Email is great. Meg Ryan is in a movie about it, so it’s got to be good. The best part about email is planning ski trips. In a matter of seconds, I can send a message to all my bros and they know exactly what I mean. Our killer day at Snowbasin Ski Resort happened because of one short question in an email I sent out.
The message was simple and clear, it read:
“The Basin… Saturday?”
That’s all I needed to say and everyone knew exactly what to do.
Snowbasin Ski Resort is a lesser-known resort about an hour north of Park City, Utah. The resort will host the men’s and women’s downhill events for the 2002 Winter Olympics.
The man has cash and is willing to throw down for a worthy, underachieving resort like Snowbasin.
The place rocks thanks to millions of dollars in on-mountain improvements including two gondolas, a tram and a high-speed quad. Multi-billionaire, Earl Holding, owns Snowbasin and Sun Valley as well as Sinclair Oil, Little America Hotel and Big D Construction. The man has cash and is willing to throw down for a worthy, underachieving resort like Snowbasin.Because I am “Corporate Boy,” Saturday is about the only day I get to ski. This particular Saturday happened to fall during the busiest ski weekend of the year, President’s Day. It was a given that every resort in Park City and Little or Big Cottonwood would be packed beyond belief with skiers from all over the U.S., but Snowbasin—about 1.5 hours north of Salt Lake—would be relatively un-crowded.
PLUS, a third of the resort had been closed most of the week in preparation for a NOR-AM downhill event the following week. The Wasatch was pummeled Thursday and Friday, but since a third of the resort was closed to the public, the goods remained untracked. That is until Jean-Paul Express and the Olympic Tram were again opened to the public on SATURDAY!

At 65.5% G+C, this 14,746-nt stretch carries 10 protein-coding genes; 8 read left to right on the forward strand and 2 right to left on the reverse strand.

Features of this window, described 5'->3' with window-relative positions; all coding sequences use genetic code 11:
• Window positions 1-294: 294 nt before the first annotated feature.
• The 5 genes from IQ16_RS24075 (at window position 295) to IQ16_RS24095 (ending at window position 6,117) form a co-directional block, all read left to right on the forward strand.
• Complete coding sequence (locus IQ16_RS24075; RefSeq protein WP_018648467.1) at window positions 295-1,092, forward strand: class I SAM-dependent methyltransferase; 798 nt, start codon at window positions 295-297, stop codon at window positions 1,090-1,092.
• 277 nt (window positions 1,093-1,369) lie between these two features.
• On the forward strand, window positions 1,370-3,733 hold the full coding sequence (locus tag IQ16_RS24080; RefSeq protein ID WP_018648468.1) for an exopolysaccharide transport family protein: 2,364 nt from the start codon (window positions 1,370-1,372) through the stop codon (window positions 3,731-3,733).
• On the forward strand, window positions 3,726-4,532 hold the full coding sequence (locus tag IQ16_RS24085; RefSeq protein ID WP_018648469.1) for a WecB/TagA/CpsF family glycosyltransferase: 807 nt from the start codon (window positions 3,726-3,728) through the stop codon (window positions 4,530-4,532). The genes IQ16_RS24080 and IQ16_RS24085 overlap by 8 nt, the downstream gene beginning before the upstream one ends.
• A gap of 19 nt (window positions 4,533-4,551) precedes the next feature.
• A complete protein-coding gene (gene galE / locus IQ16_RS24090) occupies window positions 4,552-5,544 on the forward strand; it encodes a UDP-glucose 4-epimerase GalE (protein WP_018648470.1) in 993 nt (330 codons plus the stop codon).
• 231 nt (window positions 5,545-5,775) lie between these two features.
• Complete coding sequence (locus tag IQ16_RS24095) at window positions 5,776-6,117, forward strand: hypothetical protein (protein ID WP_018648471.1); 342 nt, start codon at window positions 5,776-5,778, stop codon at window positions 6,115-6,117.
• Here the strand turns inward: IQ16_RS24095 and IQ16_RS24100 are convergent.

The troops gathered at the parking lot of the Basin. Present were Gabe Glosband (AKA “The Swagmaster”) and Tristan Webb from Ski Utah, Kendall Card from The Canyons Resort and his wife, Cindy, Chris Palmer and a few others. We had a dream team of skiers and snowboarders who had never ridden at the Basin before—including myself.
Our first swings of choice were on the venerable Jean-Paul Express giving us a birds-eye view of the Olympic Downhill courses. It also serves up the best scenery of any ski resort in Utah, dropping you directly below a bigger-than-life cirque of steep chutes and bowls only accessible via a ridge hike from the top of the Olympic Tram (It’s more like a couple of soda cans hanging from a cable than a bona-fide tram like the Bird or Jackson).
After waiting a couple of minutes in the tram line, we opt for some warm-up laps on the lower mountain—ducking quickly into wide-open glades of fresh pow pow.
I like this place already.
We hop on Jean-Paul again, then decide to go for the gold and wait out the sizeable tram line to access the real goods.
From the top, a quick steep pitch with plenty of rock hits to satisfy any air-time urge leads to a short boot pack northward that delivers the real booty! We’re not talking pirate treasure here—we’re talking steep, untracked pow for 2000+ vertical feet.
We got what we came for—killer pow, great photos and perma-grin all around.
The rest of the day was divided between the two gondolas—accessing wide-open treeless bowls. Rock drops and steep chutes abound under the towering masses of rock cliffs and peaks. To put it lightly, Snowbasin rules the world! The resort delivers the best, true big mountain experience in Utah. I can’t wait to go back.
Who knows where I’ll be going this weekend, but I just got another email.